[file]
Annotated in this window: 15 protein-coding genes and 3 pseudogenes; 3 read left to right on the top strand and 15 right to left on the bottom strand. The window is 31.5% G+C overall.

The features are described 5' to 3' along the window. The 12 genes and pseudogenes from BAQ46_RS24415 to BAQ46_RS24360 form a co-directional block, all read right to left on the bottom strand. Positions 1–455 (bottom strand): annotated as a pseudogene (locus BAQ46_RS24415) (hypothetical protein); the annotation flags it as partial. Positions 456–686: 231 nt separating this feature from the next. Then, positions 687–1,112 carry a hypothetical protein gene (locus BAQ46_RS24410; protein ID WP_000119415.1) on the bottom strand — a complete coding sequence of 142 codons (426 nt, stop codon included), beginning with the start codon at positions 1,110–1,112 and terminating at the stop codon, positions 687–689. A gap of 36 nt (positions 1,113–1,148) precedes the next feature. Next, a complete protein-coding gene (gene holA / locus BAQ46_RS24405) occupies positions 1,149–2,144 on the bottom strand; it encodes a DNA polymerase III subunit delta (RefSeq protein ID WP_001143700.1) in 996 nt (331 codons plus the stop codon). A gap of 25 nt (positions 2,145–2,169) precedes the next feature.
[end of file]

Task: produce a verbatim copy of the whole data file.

Annotated in this window: 15 protein-coding genes and 3 pseudogenes; 3 read left to right on the top strand and 15 right to left on the bottom strand. The window is 31.5% G+C overall.

The features are described 5' to 3' along the window. The 12 genes and pseudogenes from BAQ46_RS24415 to BAQ46_RS24360 form a co-directional block, all read right to left on the bottom strand. Positions 1–455 (bottom strand): annotated as a pseudogene (locus BAQ46_RS24415) (hypothetical protein); the annotation flags it as partial. Positions 456–686: 231 nt separating this feature from the next. Then, positions 687–1,112 carry a hypothetical protein gene (locus BAQ46_RS24410; protein ID WP_000119415.1) on the bottom strand — a complete coding sequence of 142 codons (426 nt, stop codon included), beginning with the start codon at positions 1,110–1,112 and terminating at the stop codon, positions 687–689. A gap of 36 nt (positions 1,113–1,148) precedes the next feature. Next, a complete protein-coding gene (gene holA / locus BAQ46_RS24405) occupies positions 1,149–2,144 on the bottom strand; it encodes a DNA polymerase III subunit delta (RefSeq protein ID WP_001143700.1) in 996 nt (331 codons plus the stop codon). A gap of 25 nt (positions 2,145–2,169) precedes the next feature.